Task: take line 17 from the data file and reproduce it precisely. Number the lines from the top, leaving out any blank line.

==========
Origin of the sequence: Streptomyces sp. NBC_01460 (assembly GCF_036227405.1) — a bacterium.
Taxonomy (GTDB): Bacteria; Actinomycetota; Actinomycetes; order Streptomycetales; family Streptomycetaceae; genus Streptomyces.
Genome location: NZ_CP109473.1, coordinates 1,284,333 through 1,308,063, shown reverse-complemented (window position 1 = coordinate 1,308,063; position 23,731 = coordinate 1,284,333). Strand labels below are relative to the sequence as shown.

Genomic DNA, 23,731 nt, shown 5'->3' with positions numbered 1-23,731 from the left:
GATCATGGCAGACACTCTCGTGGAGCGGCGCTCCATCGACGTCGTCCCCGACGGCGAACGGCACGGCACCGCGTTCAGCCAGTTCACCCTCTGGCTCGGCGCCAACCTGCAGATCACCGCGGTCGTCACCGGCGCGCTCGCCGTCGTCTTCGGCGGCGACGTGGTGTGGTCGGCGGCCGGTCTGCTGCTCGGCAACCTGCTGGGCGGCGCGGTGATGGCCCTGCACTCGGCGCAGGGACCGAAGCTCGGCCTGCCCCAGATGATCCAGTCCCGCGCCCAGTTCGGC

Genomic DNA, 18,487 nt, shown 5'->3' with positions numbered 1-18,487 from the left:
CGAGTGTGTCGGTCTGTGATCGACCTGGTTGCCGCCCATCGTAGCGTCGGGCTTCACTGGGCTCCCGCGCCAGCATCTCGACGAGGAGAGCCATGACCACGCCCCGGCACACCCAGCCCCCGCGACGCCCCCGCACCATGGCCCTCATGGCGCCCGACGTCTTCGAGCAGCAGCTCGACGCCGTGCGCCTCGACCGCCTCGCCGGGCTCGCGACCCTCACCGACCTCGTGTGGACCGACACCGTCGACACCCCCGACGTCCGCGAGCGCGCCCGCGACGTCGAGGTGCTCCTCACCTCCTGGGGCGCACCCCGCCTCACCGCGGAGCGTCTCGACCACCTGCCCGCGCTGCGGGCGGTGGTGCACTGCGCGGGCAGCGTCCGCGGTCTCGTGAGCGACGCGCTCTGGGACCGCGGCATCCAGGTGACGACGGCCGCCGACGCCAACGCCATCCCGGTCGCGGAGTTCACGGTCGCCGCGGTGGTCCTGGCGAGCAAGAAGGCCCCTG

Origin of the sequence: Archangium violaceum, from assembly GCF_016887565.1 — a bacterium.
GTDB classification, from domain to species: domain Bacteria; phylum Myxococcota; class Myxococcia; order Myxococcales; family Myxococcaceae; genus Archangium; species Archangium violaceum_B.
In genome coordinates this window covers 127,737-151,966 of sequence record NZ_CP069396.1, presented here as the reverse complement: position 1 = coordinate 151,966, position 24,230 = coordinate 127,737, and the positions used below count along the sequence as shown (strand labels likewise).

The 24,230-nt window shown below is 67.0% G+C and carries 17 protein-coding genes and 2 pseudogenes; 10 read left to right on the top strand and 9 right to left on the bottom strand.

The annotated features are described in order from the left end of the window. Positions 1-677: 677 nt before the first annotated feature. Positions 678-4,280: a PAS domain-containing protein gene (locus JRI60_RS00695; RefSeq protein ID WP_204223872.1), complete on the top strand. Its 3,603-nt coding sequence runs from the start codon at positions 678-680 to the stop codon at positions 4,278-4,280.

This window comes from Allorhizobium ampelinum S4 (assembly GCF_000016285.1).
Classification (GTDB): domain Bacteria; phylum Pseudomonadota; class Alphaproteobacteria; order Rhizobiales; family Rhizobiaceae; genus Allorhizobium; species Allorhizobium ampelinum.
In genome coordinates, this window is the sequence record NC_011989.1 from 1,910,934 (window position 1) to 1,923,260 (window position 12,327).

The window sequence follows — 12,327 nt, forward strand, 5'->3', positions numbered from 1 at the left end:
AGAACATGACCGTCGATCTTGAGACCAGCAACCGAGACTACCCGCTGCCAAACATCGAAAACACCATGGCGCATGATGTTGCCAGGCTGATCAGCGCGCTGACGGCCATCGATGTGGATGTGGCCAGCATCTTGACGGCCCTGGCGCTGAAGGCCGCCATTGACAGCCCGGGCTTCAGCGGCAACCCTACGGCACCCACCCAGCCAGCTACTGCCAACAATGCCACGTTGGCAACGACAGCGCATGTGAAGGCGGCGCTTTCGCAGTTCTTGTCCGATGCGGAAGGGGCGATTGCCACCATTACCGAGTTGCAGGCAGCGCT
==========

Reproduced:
AGAACATGACCGTCGATCTTGAGACCAGCAACCGAGACTACCCGCTGCCAAACATCGAAAACACCATGGCGCATGATGTTGCCAGGCTGATCAGCGCGCTGACGGCCATCGATGTGGATGTGGCCAGCATCTTGACGGCCCTGGCGCTGAAGGCCGCCATTGACAGCCCGGGCTTCAGCGGCAACCCTACGGCACCCACCCAGCCAGCTACTGCCAACAATGCCACGTTGGCAACGACAGCGCATGTGAAGGCGGCGCTTTCGCAGTTCTTGTCCGATGCGGAAGGGGCGATTGCCACCATTACCGAGTTGCAGGCAGCGCT